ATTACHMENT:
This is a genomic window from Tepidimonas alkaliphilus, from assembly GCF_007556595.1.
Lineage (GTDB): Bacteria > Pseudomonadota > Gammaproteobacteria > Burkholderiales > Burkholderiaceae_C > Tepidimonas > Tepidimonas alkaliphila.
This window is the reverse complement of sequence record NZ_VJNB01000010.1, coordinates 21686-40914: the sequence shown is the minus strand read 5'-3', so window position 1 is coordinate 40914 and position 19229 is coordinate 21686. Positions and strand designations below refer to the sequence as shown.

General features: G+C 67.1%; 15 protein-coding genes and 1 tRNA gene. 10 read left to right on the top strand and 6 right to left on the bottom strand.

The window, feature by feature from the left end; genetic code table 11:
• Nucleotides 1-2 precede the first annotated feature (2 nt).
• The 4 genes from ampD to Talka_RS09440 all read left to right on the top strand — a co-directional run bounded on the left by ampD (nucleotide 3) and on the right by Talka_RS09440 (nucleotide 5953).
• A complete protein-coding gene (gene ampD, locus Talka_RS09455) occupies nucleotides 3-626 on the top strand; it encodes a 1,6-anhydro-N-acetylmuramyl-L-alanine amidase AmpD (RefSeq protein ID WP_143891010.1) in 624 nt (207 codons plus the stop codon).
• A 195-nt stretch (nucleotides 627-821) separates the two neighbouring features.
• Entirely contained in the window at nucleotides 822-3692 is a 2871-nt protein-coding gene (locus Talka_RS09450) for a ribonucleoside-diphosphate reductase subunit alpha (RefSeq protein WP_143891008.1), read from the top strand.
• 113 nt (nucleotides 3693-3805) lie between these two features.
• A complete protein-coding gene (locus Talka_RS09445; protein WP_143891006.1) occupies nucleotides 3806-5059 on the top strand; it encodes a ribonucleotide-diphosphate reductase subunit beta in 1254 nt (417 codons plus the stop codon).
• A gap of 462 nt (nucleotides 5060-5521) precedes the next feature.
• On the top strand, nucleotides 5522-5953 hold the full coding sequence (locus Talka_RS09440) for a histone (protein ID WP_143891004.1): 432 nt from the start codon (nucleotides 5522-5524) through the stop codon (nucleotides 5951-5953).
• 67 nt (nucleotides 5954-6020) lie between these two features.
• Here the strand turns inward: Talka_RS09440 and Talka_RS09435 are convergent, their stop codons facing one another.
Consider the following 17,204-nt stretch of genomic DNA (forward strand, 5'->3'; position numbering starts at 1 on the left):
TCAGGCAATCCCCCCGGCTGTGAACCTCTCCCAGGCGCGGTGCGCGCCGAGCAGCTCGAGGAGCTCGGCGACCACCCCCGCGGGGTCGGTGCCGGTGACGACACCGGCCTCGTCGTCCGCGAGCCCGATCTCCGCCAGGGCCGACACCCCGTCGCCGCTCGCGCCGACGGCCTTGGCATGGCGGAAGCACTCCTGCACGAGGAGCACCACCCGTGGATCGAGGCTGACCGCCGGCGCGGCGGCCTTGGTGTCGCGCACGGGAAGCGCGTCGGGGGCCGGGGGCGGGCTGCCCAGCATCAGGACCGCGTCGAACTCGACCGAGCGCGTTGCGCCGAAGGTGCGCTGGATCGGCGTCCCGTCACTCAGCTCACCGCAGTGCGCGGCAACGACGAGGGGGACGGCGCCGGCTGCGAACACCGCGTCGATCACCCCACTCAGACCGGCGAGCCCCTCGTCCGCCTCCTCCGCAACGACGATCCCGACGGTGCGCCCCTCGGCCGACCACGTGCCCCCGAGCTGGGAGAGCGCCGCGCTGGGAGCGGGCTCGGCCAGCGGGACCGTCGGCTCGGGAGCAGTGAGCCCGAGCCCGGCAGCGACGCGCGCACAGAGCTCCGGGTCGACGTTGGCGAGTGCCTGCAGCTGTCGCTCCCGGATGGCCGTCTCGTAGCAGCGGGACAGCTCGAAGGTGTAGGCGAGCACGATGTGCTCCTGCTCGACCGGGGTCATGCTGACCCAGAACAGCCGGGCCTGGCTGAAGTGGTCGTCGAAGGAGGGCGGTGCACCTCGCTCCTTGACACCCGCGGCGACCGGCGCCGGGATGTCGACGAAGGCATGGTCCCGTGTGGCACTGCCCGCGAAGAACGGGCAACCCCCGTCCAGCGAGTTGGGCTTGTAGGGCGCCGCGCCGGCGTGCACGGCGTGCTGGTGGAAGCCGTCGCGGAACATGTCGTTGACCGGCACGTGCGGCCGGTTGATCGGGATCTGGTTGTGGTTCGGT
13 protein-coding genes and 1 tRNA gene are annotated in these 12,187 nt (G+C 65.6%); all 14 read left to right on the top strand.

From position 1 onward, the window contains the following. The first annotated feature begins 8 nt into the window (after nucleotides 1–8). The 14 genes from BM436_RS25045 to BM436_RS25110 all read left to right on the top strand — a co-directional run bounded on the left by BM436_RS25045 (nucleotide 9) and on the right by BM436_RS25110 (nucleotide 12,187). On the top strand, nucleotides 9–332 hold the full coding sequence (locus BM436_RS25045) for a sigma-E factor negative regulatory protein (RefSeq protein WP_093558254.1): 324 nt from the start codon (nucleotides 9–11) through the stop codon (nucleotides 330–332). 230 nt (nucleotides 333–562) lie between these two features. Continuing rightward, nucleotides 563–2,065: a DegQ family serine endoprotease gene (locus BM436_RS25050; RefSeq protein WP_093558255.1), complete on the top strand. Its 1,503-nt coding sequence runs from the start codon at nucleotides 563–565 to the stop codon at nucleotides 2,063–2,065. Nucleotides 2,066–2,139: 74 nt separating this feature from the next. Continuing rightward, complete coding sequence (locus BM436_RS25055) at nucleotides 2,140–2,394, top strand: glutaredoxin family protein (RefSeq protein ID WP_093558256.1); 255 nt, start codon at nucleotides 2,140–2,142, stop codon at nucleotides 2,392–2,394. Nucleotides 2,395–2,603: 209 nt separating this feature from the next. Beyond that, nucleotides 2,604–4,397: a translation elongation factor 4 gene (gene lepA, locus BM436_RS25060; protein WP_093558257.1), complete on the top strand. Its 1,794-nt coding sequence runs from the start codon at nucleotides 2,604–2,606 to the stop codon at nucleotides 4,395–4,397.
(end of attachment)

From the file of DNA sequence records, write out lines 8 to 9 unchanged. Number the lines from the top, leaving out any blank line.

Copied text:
• A complete protein-coding gene (gene ampD, locus Talka_RS09455) occupies nucleotides 3-626 on the top strand; it encodes a 1,6-anhydro-N-acetylmuramyl-L-alanine amidase AmpD (RefSeq protein ID WP_143891010.1) in 624 nt (207 codons plus the stop codon).
• A 195-nt stretch (nucleotides 627-821) separates the two neighbouring features.